23 July 2013

Papy Teaches Chess

This afternoon, on the way home from her morning Italian lesson (her dad's side of the family is Italian), my four-and-a-half year old granddaughter asked me to play 'checks'. (The conversation was in French, so I'm taking liberties at translation.) Her grandmom quickly figured out that she meant 'chess', and just as quickly I changed the subject -- it's easy to do with young children and I have no experience teaching chess to that age group.

After we got home, where we're looking after her until her parents finish work, she again asked to play 'chess', mentioning the set she had seen in my study. She wanted the 'yellow' pieces (yes, they're old) and I could have the black. The set that she meant is half covered with paperwork, and I knew she wouldn't give up asking, so I started looking for another set. Through the years I've given away most of my sets, but found one of unknown origin with a 6 cm King, a good size for small hands. I also found a beat-up board that I would have been embarrassed to take out for anyone else. Little kids don't care about those things.

After carefully taking the pieces out of the box one-by-one, she took all of the White pieces and set up the Pawns on the third rank -- she once learned something about chess from her dad, who played in a couple of junior tournaments -- then randomly scattered the other pieces behind the Pawns. I asked her if she knew the names of the pieces, which she didn't. I don't know how children do it, but they learn words after hearing them once or twice. In a few minutes she knew the names.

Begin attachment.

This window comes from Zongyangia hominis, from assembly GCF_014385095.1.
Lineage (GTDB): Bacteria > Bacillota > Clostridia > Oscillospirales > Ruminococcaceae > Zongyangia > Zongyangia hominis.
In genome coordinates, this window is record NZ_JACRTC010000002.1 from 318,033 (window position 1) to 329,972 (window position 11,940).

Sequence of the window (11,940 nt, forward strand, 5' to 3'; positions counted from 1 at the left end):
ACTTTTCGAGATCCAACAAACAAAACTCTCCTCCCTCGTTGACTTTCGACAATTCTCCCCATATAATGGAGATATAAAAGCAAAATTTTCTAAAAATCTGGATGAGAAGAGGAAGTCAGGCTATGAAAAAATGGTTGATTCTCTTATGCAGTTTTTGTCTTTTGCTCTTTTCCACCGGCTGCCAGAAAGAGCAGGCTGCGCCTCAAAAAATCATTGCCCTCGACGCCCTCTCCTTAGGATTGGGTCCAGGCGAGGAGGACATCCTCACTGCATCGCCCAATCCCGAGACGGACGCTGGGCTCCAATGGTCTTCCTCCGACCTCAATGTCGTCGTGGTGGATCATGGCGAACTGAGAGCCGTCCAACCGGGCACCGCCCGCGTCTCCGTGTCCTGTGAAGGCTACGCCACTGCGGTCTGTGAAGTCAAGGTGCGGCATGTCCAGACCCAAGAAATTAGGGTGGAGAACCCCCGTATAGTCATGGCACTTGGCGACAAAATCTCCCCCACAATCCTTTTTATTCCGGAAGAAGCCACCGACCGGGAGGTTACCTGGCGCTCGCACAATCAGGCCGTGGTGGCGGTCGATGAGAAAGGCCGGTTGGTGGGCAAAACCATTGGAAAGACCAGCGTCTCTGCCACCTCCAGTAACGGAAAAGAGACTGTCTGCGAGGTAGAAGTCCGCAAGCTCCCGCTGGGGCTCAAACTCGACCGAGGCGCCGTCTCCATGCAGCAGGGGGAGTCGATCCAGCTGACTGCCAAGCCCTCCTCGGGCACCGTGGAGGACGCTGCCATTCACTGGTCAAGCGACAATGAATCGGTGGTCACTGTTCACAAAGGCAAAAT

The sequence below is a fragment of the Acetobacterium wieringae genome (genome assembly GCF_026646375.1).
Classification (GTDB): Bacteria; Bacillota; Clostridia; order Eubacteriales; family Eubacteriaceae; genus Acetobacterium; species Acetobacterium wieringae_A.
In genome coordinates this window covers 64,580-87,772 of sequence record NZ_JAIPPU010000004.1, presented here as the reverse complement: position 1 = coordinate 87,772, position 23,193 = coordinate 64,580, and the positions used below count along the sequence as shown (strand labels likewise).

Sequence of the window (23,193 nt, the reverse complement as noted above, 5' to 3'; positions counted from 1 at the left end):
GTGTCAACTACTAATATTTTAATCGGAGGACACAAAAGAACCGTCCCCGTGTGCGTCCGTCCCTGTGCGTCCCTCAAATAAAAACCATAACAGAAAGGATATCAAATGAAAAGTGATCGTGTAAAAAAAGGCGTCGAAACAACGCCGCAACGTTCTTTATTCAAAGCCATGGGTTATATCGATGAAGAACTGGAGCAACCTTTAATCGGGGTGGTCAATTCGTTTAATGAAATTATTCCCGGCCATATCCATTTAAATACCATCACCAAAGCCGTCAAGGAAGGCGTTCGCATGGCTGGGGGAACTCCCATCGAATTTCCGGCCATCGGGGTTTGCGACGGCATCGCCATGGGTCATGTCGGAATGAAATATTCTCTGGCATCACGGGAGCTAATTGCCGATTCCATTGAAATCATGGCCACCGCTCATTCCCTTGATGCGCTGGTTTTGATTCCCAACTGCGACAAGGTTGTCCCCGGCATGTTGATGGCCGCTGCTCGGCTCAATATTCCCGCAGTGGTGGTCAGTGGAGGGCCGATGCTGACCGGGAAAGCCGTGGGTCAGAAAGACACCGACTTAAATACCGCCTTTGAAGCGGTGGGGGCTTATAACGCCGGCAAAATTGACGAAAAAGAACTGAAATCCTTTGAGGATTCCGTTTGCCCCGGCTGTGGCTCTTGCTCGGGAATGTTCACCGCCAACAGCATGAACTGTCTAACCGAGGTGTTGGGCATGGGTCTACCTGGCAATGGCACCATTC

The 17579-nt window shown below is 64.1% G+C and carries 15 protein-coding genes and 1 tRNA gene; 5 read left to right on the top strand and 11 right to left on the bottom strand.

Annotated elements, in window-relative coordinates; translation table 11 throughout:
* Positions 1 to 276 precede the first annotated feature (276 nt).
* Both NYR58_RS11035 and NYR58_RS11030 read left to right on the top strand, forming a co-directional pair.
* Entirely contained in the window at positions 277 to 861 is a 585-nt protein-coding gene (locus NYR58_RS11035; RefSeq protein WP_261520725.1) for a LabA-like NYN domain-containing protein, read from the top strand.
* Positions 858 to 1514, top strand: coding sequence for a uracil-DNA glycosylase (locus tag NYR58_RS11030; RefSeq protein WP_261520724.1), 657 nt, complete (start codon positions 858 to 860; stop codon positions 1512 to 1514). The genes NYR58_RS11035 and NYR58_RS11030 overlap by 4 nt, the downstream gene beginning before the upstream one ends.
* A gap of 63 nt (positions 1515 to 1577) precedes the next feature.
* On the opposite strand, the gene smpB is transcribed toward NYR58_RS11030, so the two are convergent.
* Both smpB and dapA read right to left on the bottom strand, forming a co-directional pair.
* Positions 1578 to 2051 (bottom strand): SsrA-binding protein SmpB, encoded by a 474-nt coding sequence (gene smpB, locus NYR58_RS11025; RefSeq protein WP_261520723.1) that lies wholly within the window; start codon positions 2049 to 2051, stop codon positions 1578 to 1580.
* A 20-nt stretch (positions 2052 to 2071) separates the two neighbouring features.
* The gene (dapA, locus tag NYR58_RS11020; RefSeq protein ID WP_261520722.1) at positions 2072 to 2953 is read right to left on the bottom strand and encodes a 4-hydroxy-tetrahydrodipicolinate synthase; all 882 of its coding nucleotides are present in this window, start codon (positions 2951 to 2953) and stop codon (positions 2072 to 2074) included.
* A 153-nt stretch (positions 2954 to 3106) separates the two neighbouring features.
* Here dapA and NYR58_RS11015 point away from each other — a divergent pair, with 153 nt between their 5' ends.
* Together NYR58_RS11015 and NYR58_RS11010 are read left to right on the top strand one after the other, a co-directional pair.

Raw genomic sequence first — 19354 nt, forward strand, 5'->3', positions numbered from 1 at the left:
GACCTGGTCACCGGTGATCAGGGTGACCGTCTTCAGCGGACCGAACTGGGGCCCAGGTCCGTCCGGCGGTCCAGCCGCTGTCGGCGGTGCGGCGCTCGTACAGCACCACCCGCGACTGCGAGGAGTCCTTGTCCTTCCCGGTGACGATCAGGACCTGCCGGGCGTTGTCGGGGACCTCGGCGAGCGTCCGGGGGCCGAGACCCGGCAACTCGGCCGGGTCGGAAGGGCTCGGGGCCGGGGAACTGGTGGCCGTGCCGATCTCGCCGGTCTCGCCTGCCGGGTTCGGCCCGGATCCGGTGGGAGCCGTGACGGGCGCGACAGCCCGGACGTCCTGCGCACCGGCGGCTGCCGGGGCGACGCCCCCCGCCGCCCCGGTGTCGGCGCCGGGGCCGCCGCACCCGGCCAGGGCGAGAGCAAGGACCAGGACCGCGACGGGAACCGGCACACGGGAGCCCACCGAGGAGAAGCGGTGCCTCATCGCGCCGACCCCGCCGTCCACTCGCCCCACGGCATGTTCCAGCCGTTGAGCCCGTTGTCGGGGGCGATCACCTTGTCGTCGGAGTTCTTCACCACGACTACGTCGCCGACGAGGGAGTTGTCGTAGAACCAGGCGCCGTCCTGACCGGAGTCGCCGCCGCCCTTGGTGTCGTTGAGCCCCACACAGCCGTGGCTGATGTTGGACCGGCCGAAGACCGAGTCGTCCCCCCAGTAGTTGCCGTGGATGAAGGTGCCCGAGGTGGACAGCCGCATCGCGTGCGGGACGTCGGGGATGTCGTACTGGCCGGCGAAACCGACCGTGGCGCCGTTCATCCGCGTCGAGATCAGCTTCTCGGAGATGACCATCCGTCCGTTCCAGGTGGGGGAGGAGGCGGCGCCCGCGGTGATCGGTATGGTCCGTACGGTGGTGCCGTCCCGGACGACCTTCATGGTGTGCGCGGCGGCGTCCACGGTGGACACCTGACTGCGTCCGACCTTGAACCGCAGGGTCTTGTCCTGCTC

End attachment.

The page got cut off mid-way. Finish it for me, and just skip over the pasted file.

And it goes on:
How to continue? I started by explaining the Pawn moves. First I showed how the Pawn moves forward one step at a time and we played a Pawns-only game -- starting from the second ranks -- until all of the Pawns were blocked. Then I explained the two-step rule on the first move and we played another Pawns-only game with the same result. Then I explained the capture. When I captured her Pawn she wanted it back immediately and when she captured mine, she promptly handed it over.

At this point I remembered about a children's game called the 'Pawn Game', where the object is to race your Pawns forward to reach your bank rank first, playing only with Pawns on the board. I explained the rule and she promptly won, after trying to make some captures of Pawns separated by several ranks or files. Then I showed her how to set up all of the pieces for the traditional game (no chess960 on the first lesson!) and started to explain the moves.

While I was explaining the first piece, the Knight, she suddenly said, 'Papy (that's me), you've been choosing the games, now I get to choose.' She swept the pieces off the board, put the 'horses' back in the box 'where they can sleep', and grabbed the Bishops, one in each little hand. While she was banging them up and down on the board, she told me to do the same, and then started rushing her Bishops at my Bishops, making swooshing noises while the Bishops were attacking each other.

After 60 seconds of battling Bishops, she put them to the side and grabbed the King and Queen, calling the Queen 'the princess'. She's been obsessed with princesses for well over a year now and must have hundreds of Auroras, Ariels, and Rapunzels, plus dozens of other names that I can't keep straight. (My Papy role was much simpler in the 'Hello Kitty' phase when there was only one character.)

The father of the princess, the King, and the princess danced together all over the board while my granddaughter hummed some sort of waltz. I just sat and watched. After 60 seconds of that, I asked her if she wanted to know how the other pieces move. She said, 'Yes!' and I explained the Rook. She said, 'That's easy!', and started pushing a Rook all over the board, respecting the ranks and files of the Rook's move. Just as I started to explain the Bishop, grandmom ('Mamy') called for lunch and the session was over. I knew from past experience that there would be no further interest in chess today, so I put the board and pieces back where I had found them.

How do professional chess teachers work with young children? A friend has asked me to teach her two young grandsons and I really don't have a clue. Further investigation is required.

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